Moving target defense (MTD) aims to increase the security of a system against successful intrusion by increasing an attacker’s uncertainty of the attack surface. Platform migration is a form of MTD that entails changing the virtualized software stack configuration of a system. We consider a scenario in which an attacker gathers information and then selects and launches an attack against a target system which is implementing a platform migration defense (PMD). We use agent-based simulation to evaluate the MTD’s effectiveness depending on the capabilities of the attacker and defender. In particular, we focus on two core characteristics of a PMD: (i) migration rate, the frequency at which the platform is changed, and (ii) platform diversity, the number of platform configurations available, as well as two dimensions of an attacker’s capabilities: (i) reconnaissance skill, the ability to collect accurate information regarding the target system, and (ii) arsenal size, the number of usable exploits at the attacker’s disposal. We perform simulation experiments to evaluate a defender’s ability to protect itself against a spectrum of attackers ranging from “script-kiddies” to state-sponsored actors. Our results indicate that increased platform diversity results in a lower rate of successful attacks, even in cases where the attacker has near-perfect information regarding the target system, but that this may come at a cost in functionality of the system. Furthermore, although the strength of an attacker is often measured by their ability to develop or acquire a large arsenal of available exploits, reconnaissance skill may be just as important a determinant for the success of an attack as the arsenal size. Our analysis provides insight into the relationship between attacker and defender capabilities, which can help inform decision-making processes of cyber defenders and lay the grounds for effective automation of cyber maneuvers.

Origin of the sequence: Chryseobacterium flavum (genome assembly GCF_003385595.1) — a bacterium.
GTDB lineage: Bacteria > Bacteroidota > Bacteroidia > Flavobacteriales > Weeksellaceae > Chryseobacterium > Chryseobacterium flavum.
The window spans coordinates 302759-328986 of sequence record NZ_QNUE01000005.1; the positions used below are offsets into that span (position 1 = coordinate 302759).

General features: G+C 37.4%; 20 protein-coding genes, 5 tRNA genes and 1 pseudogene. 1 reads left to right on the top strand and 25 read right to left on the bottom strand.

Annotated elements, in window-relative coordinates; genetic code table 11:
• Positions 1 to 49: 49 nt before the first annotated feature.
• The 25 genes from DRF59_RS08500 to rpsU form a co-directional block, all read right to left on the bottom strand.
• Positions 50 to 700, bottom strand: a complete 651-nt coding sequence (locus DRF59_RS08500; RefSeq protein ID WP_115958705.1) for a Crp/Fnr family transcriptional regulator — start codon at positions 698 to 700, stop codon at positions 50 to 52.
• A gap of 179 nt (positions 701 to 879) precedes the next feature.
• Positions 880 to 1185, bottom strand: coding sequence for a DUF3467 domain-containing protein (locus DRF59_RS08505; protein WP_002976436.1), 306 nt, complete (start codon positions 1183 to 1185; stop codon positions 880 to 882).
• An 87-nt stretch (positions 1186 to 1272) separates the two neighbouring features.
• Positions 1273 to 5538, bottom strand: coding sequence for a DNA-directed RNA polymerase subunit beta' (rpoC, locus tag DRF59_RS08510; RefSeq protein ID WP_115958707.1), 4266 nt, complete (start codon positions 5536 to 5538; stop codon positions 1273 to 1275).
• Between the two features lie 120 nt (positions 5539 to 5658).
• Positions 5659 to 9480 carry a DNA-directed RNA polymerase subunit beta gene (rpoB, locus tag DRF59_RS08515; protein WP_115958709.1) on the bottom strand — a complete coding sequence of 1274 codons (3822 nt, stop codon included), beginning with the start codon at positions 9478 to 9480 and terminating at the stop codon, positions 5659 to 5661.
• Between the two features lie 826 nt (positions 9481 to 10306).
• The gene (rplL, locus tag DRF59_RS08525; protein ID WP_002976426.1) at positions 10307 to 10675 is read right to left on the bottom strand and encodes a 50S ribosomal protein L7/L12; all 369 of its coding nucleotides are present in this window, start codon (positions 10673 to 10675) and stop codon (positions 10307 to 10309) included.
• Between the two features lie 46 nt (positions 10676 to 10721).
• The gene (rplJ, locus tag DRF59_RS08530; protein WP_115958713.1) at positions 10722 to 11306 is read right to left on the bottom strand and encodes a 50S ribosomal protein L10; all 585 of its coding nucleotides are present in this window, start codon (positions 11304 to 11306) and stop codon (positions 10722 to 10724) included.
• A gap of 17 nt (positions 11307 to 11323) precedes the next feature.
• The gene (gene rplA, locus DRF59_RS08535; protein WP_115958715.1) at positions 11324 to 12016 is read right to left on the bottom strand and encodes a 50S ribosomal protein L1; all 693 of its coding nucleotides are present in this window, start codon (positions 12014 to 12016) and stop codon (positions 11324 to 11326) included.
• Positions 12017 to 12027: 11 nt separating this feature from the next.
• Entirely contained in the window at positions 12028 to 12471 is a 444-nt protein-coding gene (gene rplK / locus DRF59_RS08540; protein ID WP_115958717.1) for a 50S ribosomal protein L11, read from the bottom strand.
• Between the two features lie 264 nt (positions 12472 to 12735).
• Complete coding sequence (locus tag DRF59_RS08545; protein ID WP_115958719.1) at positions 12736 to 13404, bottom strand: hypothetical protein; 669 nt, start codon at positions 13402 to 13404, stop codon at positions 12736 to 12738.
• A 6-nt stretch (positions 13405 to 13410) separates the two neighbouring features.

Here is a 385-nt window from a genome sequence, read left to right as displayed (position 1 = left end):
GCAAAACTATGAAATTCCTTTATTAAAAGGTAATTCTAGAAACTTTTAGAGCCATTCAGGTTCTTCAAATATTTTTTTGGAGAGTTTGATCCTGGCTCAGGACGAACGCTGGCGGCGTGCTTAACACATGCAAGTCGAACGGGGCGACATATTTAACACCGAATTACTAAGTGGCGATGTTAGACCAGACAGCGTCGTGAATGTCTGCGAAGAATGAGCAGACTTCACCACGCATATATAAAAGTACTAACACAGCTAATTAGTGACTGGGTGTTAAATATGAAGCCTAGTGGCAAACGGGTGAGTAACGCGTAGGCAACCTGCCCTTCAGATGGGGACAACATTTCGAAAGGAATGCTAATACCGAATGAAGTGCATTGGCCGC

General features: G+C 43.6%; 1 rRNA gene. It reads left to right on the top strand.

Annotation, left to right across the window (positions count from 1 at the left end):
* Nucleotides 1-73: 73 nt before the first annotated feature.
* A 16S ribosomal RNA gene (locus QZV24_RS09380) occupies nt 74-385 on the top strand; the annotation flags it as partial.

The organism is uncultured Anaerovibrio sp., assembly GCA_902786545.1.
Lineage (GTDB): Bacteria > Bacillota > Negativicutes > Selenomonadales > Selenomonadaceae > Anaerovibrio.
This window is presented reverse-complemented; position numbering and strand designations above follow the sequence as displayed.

study of complex systems

Electrical Flow in the Heart

Electrical communication between cardiomyocytes (heart cells) can be perturbed during arrhythmia, but these perturbations are not captured by conventional electrocardiographic metrics. We develop a theoretical framework to quantify electrical communication using information theory metrics in two-dimensional cell lattice models of cardiac excitation propagation. We use Shannon entropy and mutual information to perform spatial profiling of electrical signals during normal heartbeat as well as three models of cardiac arrhythmia: anatomical reentry, spiral reentry, and multiple reentry. We find that information sharing between cells is spatially heterogeneous, and that cardiac arrhythmia significantly impacts information sharing within the heart. In addition, entropy was able to localize the path of the drifting core of spiral reentry, which could be an optimal target of therapeutic ablation. We conclude that information theory metrics can quantitatively assess electrical communication among cardiomyocytes and may find clinical application in the identification of rhythm-specific treatments which are currently unmet by traditional electrocardiographic techniques.


Food Web Dynamics